The Black Sea Grain Initiative is rapidly closing in on its deadline with all parties seeming to be squabbling over the duration of the updated agreement. Ukraine has clearly stated it would settle for 120 days (it originally wanted 365 days), and Russia is sticking to only offering 60 days. When the average clearing rate for a vessel leaving the Ukrainian port of Odesa is roughly 5-6 weeks due to slow inspection times, it leaves plenty on the table when it comes to the security of delivery. Negotiations continue but the general consensus is that the corridor will continue in some form or another.
In the past couple of days, global economies have been rocked by the news of several large banks foreclosing. The largest of these, Credit Suisse was teetering on the brink but is believed to have had an 11th-hour reprieve of a $100B loan. Crude oil, as an economic health indicator, slipped below US$75/barrel before staging a small bounce overnight. Now we can add macroeconomics to the raft of price influences in the same basket as geopolitics, managed money, and the fundamentals.
Expect the weather to have more influence on market direction over the next couple of weeks. The USDA estimates that 55% of the US Hard Red Winter (HRW) is experiencing some kind of drought. The current forecast continues to show the exact areas that need the rain will miss out. Expect this to become a bigger issue as the temperature warms up (assuming no reprieve in rainfall).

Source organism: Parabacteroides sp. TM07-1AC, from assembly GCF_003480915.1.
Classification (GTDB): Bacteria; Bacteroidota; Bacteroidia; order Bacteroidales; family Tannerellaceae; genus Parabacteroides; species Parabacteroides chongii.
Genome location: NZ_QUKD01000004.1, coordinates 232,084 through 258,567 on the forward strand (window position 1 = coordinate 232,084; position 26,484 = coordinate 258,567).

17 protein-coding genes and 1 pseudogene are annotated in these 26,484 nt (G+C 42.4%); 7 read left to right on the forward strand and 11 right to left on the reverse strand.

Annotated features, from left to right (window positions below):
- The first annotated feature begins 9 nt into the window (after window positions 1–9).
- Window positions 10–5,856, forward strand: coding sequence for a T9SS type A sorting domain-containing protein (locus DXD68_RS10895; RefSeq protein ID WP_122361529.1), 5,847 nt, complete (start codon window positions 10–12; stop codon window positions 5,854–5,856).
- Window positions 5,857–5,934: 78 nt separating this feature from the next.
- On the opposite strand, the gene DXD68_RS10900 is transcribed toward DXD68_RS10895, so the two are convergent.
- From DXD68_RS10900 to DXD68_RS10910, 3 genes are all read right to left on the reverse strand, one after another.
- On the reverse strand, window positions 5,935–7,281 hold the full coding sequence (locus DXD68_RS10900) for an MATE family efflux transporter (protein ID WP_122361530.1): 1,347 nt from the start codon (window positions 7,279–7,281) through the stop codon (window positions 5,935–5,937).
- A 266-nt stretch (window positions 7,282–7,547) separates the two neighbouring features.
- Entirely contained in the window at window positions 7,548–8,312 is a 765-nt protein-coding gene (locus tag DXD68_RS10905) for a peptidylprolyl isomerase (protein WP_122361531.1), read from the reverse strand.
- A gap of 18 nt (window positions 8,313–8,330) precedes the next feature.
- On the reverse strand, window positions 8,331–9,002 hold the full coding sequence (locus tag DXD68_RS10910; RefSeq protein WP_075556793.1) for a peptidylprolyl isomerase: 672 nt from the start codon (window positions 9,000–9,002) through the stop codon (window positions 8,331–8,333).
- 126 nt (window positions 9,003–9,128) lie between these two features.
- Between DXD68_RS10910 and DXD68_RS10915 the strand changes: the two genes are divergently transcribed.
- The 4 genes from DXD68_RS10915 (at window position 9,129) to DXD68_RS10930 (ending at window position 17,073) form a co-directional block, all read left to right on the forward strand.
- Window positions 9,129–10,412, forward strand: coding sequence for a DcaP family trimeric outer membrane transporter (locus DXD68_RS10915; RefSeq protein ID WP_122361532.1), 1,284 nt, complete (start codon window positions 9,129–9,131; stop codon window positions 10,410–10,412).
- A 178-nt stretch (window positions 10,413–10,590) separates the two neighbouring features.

Agricultural powerhouses of France and Germany, both received widespread rain in the past week, kickstarting their Spring growth nicely. With crops breaking dormancy, further rain will be critical to make up for the winter deficits.
The week ahead….
The wheat market will take its immediate direction from the decision around the grain corridor. Assuming the corridor is renewed, we doubt that the market will fall too much, but it may unwind the gains seen in the past week.